Lessons Learned Over Four Generations of Roofing Contractors
Doug Sutter’s roofing roots run deep. For four generations, Sutters have roofed homes and buildings starting in 1902 in West Virginia to today, where the company has a national reach.
Sutter moved to Florida to start an operation there in 1989, and grew it from 25 employees to 300 that currently generates roughly $50 million in annual revenue. The primary focus is on large commercial and industrial projects, and Sutter has a repair and maintenance division with about 40 trucks that serve national chains like Publix and Lowe’s.
While there’s no traditional blueprint for how to grow a roofing company and sustain success in multiple markets, Sutter has implemented a formula that’s working for him.
“Great people, good leadership, capital, and a lot of luck, too. You’ve got to have all those things,” he said. “But you’ve also got to have core values.”
For Sutter they are: truth, honesty, integrity, stewardship and family.
Telling the truth is paramount, and sometimes not the easiest message to resonate across-the-board, he said.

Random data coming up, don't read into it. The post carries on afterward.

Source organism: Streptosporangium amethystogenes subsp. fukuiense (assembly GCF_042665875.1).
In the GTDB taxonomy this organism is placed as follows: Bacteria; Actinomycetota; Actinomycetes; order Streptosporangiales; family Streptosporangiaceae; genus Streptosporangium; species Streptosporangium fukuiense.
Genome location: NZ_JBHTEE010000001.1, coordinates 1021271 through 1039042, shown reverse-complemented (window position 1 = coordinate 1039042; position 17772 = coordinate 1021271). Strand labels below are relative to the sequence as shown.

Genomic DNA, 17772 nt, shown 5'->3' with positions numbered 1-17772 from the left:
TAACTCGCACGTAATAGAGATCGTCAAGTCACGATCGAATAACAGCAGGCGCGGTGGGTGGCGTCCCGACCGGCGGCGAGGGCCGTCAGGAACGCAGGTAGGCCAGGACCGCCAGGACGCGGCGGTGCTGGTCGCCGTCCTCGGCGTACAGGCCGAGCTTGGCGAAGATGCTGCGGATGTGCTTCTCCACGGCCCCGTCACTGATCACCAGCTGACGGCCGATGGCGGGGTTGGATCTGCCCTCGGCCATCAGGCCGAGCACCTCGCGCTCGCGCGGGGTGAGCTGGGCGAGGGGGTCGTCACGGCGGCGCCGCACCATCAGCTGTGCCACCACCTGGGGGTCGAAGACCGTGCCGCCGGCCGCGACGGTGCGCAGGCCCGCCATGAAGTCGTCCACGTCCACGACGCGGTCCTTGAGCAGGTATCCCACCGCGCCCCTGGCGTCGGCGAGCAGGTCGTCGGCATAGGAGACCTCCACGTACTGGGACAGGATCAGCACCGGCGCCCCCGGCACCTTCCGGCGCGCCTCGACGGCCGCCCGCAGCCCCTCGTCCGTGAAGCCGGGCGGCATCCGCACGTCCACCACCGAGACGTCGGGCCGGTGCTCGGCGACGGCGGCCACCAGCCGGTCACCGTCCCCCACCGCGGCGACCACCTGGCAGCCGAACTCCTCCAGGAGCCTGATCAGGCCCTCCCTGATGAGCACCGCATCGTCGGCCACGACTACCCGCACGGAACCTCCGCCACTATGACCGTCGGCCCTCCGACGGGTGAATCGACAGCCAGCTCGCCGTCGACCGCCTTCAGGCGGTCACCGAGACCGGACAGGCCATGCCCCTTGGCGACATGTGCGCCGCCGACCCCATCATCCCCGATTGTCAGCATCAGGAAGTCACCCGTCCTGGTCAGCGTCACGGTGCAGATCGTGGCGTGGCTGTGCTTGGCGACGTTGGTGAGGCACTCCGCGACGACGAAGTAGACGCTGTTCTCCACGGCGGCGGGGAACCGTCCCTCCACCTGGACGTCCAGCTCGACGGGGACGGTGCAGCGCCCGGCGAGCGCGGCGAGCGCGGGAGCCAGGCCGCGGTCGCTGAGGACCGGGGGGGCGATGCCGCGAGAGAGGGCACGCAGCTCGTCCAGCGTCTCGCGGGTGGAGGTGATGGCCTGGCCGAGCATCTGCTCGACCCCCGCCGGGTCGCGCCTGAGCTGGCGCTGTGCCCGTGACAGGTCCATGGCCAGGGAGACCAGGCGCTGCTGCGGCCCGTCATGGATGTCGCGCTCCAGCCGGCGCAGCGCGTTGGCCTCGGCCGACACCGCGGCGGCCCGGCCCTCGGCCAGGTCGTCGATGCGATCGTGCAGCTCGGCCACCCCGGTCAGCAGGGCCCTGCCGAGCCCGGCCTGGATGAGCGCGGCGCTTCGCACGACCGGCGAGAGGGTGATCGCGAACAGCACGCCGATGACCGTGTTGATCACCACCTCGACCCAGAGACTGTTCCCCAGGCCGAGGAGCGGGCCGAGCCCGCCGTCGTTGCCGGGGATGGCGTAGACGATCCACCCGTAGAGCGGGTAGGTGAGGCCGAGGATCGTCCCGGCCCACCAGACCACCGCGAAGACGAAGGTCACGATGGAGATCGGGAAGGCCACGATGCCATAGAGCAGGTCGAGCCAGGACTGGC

“We’ve had a lot of guys over the years that haven’t followed that creed, and they’re not with us anymore,” he said. “We want factual communication with our customers and our company internally. We use these core values to guide us and think that’s something everyone would want their company to be.”
Sutter Roofing also emphasizes safety. Regular meetings and adherence to best practices is enforced, and Sutter said it’s more essential for long-term success than pricing or developing relationships with suppliers.
Working with some of the biggest general contractors in the country, Sutter said he’s also learned the importance of billing early.
“In roofing you’re always ahead of where you’re getting paid,” he explained. “Stay aggressive on your collections. I didn’t used to be so aggressive, but have evolved over the years. They owe you the money!”